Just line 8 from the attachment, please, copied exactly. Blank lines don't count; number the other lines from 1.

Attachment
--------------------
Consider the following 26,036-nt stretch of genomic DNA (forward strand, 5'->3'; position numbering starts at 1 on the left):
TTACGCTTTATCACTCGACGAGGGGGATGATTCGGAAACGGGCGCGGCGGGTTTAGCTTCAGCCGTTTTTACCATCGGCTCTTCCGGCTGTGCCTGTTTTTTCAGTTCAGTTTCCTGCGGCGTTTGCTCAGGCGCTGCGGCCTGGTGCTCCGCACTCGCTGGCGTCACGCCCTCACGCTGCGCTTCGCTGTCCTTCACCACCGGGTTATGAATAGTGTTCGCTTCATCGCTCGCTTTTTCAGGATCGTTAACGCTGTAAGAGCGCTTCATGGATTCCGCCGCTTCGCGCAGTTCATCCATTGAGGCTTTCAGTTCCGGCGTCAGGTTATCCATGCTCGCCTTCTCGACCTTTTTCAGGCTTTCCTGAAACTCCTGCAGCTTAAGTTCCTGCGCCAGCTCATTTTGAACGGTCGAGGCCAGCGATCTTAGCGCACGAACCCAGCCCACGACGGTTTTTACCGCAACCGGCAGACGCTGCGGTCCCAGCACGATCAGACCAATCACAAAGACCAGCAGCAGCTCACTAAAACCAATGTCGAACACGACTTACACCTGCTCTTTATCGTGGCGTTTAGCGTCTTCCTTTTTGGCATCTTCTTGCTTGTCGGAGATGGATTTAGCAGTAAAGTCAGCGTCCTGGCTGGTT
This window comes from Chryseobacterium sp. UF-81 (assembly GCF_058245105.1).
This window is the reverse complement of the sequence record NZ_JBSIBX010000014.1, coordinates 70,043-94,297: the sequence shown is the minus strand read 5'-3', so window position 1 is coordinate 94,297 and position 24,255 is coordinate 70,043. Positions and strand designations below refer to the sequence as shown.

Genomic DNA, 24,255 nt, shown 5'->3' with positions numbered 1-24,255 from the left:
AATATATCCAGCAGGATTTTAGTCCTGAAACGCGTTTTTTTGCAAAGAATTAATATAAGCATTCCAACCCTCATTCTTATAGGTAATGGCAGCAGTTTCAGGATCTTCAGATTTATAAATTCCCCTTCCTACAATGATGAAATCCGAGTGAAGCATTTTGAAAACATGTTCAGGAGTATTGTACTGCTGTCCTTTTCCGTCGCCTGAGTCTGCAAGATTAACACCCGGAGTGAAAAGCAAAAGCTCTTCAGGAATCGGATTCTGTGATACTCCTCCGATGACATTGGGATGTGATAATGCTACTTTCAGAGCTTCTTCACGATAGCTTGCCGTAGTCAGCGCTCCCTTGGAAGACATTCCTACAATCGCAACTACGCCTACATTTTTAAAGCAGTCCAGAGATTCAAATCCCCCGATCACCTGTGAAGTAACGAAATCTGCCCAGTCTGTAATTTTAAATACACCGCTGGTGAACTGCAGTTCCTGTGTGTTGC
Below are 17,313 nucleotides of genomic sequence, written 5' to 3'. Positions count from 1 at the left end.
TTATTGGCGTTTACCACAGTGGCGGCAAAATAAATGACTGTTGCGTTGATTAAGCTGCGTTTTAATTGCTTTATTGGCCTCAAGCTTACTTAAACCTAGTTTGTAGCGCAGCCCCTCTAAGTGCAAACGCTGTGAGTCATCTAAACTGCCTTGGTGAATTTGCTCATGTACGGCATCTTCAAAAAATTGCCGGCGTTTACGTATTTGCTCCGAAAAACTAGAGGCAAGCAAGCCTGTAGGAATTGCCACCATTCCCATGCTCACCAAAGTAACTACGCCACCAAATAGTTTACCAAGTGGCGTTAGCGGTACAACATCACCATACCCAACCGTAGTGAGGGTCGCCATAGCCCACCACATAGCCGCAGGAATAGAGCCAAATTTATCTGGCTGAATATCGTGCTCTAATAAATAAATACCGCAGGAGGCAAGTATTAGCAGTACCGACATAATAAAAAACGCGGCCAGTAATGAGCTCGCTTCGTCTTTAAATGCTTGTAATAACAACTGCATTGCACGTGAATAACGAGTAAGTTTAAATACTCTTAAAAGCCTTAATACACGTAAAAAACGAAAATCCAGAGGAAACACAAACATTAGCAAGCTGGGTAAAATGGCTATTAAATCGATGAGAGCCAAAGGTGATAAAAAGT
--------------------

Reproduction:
TTATTGGCGTTTACCACAGTGGCGGCAAAATAAATGACTGTTGCGTTGATTAAGCTGCGTTTTAATTGCTTTATTGGCCTCAAGCTTACTTAAACCTAGTTTGTAGCGCAGCCCCTCTAAGTGCAAACGCTGTGAGTCATCTAAACTGCCTTGGTGAATTTGCTCATGTACGGCATCTTCAAAAAATTGCCGGCGTTTACGTATTTGCTCCGAAAAACTAGAGGCAAGCAAGCCTGTAGGAATTGCCACCATTCCCATGCTCACCAAAGTAACTACGCCACCAAATAGTTTACCAAGTGGCGTTAGCGGTACAACATCACCATACCCAACCGTAGTGAGGGTCGCCATAGCCCACCACATAGCCGCAGGAATAGAGCCAAATTTATCTGGCTGAATATCGTGCTCTAATAAATAAATACCGCAGGAGGCAAGTATTAGCAGTACCGACATAATAAAAAACGCGGCCAGTAATGAGCTCGCTTCGTCTTTAAATGCTTGTAATAACAACTGCATTGCACGTGAATAACGAGTAAGTTTAAATACTCTTAAAAGCCTTAATACACGTAAAAAACGAAAATCCAGAGGAAACACAAACATTAGCAAGCTGGGTAAAATGGCTATTAAATCGATGAGAGCCAAAGGTGATAAAAAGT